The Woman Of Eliza Pinckney Essay

The Woman Of Eliza Pinckney Essay

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Though Lucy’s situation was typical of her time, there were some elite women who had agency and became important in their communities for their own talents and smarts. One such woman was Eliza Pinckney. Eliza was encouraged by her father as a young girl to become educated not just in woman’s ways, such as sewing and housekeeping, but also in practical ways such as keeping accounts and business as well as he rights under the law. With an education like that and a father who supported her Eliza was sure to prosper. When her father was called off to war in Spain, he left Eliza in charge of the operations of his plantations. While her father was away his plantations prospered and Eliza became a planter in her own right, starting a profitable indigo business and oak plantation. Eliza asserted that the oaks were her own property regardless of whether they were on her father’s land or not. Eliza also was not going to get married until she was ready, and when she did get married, she married someone twice her age but enjoyed intellectual conversations with him until he died after which she grieved heavily.
It is clear to see what a difference a good education and supportive family members can have on the women exemplified above. Who knows what Lucy Byrd could have achieved if her husband has just let her unlock her potential. There is another side to white women’s lives in the 1800s that is even sadder than Lucy Byrd not being allowed to stimulate her mind. Ann Orthwood was the bastard child of Mary Harwood. Ann’s life as an illegitimate child was hard in Bristol this eventually led her to immigrate to America as an indentured servant. Indentured servitude was common in the colonies, with most terms being about four years of hard work ...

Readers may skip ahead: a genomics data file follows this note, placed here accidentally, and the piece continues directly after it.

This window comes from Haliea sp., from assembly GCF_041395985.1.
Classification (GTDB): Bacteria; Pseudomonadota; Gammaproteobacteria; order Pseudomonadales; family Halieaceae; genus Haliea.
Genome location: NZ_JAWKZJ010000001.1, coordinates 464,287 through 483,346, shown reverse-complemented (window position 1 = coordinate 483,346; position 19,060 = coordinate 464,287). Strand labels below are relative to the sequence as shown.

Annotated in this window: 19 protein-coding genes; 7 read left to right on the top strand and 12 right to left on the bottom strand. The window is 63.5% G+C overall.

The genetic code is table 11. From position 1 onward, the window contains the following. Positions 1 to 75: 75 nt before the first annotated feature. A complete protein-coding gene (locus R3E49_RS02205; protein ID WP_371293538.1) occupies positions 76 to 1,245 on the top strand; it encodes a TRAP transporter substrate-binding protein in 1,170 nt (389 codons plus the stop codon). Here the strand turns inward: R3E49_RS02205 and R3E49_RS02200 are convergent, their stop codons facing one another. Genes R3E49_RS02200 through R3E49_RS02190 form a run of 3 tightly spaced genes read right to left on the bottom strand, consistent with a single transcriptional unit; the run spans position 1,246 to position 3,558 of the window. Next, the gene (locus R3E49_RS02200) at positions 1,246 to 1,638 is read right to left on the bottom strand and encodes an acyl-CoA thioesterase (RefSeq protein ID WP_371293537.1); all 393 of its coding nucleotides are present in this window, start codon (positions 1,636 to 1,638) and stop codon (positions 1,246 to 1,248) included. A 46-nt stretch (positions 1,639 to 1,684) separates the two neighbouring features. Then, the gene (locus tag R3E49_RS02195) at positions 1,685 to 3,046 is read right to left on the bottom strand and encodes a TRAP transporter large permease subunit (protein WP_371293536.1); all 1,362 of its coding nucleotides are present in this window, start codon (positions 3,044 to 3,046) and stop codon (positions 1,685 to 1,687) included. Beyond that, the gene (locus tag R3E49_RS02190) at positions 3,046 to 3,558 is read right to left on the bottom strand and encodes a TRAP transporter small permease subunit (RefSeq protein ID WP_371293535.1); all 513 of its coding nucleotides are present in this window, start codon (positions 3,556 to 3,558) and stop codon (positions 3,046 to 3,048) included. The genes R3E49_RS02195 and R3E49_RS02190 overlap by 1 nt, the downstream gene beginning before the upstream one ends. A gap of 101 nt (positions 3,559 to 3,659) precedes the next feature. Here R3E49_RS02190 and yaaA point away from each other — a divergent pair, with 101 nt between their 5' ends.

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... are reports of slave women poisoning their mistresses, and burning homes, as well as reports of runaways throughout the Chesapeake and Georgia.
In the colonial age, a woman’s life depended on how her society viewed her gender, her race, and her class. All of the women mentioned above were marginalized in some way, even the ones that had freedom had that freedom given to them by a male figurehead. Still, these women found ways to use their agency to their advantage. They were smart, strong, and resilient. Though much of what we know about these women comes from sources written by males it is clear that women or colonial, whether enslaved, indentured, stifled, nurtured, or powerful, had their own stories and made intelligent decisions based on the constraints put upon them by their situation in life. Just as women today continue to do so in their contemporary lives.

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